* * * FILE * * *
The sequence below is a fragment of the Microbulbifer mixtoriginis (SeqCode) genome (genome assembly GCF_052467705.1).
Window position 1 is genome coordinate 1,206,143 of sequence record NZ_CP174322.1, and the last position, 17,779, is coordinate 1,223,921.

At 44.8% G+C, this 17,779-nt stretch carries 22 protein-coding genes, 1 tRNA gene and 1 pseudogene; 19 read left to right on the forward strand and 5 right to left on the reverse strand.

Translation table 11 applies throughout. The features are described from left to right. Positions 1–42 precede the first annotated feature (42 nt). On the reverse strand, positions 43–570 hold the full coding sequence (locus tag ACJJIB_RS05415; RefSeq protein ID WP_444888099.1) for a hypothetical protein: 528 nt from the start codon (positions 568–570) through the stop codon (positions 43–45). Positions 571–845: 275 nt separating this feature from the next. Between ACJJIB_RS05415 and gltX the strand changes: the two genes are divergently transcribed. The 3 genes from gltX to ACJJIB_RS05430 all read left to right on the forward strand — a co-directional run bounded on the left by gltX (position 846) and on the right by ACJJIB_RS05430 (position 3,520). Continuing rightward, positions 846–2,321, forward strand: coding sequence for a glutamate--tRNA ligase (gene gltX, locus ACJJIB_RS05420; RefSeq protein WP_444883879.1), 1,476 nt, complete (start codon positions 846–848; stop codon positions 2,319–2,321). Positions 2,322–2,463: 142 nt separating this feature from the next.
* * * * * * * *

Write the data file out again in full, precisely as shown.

The sequence below is a fragment of the Microbulbifer mixtoriginis (SeqCode) genome (genome assembly GCF_052467705.1).
Window position 1 is genome coordinate 1,206,143 of sequence record NZ_CP174322.1, and the last position, 17,779, is coordinate 1,223,921.

At 44.8% G+C, this 17,779-nt stretch carries 22 protein-coding genes, 1 tRNA gene and 1 pseudogene; 19 read left to right on the forward strand and 5 right to left on the reverse strand.

Translation table 11 applies throughout. The features are described from left to right. Positions 1–42 precede the first annotated feature (42 nt). On the reverse strand, positions 43–570 hold the full coding sequence (locus tag ACJJIB_RS05415; RefSeq protein ID WP_444888099.1) for a hypothetical protein: 528 nt from the start codon (positions 568–570) through the stop codon (positions 43–45). Positions 571–845: 275 nt separating this feature from the next. Between ACJJIB_RS05415 and gltX the strand changes: the two genes are divergently transcribed. The 3 genes from gltX to ACJJIB_RS05430 all read left to right on the forward strand — a co-directional run bounded on the left by gltX (position 846) and on the right by ACJJIB_RS05430 (position 3,520). Continuing rightward, positions 846–2,321, forward strand: coding sequence for a glutamate--tRNA ligase (gene gltX, locus ACJJIB_RS05420; RefSeq protein WP_444883879.1), 1,476 nt, complete (start codon positions 846–848; stop codon positions 2,319–2,321). Positions 2,322–2,463: 142 nt separating this feature from the next.